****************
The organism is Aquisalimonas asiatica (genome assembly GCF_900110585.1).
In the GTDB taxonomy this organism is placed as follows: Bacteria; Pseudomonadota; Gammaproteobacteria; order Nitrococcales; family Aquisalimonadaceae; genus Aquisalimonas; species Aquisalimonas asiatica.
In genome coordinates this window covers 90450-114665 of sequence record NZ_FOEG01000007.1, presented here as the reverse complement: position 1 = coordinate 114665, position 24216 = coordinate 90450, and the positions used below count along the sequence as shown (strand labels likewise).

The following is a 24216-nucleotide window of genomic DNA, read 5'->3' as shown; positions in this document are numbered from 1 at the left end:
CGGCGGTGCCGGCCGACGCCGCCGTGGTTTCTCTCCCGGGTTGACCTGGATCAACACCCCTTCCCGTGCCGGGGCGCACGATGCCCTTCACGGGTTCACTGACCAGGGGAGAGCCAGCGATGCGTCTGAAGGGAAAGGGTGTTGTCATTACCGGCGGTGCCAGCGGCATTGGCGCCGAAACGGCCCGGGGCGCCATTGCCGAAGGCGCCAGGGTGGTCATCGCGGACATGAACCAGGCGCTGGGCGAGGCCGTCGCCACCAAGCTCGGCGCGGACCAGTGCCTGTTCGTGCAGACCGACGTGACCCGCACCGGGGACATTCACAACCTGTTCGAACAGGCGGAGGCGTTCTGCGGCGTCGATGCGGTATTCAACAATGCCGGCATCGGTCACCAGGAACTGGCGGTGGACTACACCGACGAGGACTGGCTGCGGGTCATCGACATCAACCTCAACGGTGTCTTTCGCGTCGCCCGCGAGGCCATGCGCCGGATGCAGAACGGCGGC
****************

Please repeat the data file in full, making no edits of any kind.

The organism is Aquisalimonas asiatica (genome assembly GCF_900110585.1).
In the GTDB taxonomy this organism is placed as follows: Bacteria; Pseudomonadota; Gammaproteobacteria; order Nitrococcales; family Aquisalimonadaceae; genus Aquisalimonas; species Aquisalimonas asiatica.
In genome coordinates this window covers 90450-114665 of sequence record NZ_FOEG01000007.1, presented here as the reverse complement: position 1 = coordinate 114665, position 24216 = coordinate 90450, and the positions used below count along the sequence as shown (strand labels likewise).

The following is a 24216-nucleotide window of genomic DNA, read 5'->3' as shown; positions in this document are numbered from 1 at the left end:
CGGCGGTGCCGGCCGACGCCGCCGTGGTTTCTCTCCCGGGTTGACCTGGATCAACACCCCTTCCCGTGCCGGGGCGCACGATGCCCTTCACGGGTTCACTGACCAGGGGAGAGCCAGCGATGCGTCTGAAGGGAAAGGGTGTTGTCATTACCGGCGGTGCCAGCGGCATTGGCGCCGAAACGGCCCGGGGCGCCATTGCCGAAGGCGCCAGGGTGGTCATCGCGGACATGAACCAGGCGCTGGGCGAGGCCGTCGCCACCAAGCTCGGCGCGGACCAGTGCCTGTTCGTGCAGACCGACGTGACCCGCACCGGGGACATTCACAACCTGTTCGAACAGGCGGAGGCGTTCTGCGGCGTCGATGCGGTATTCAACAATGCCGGCATCGGTCACCAGGAACTGGCGGTGGACTACACCGACGAGGACTGGCTGCGGGTCATCGACATCAACCTCAACGGTGTCTTTCGCGTCGCCCGCGAGGCCATGCGCCGGATGCAGAACGGCGGC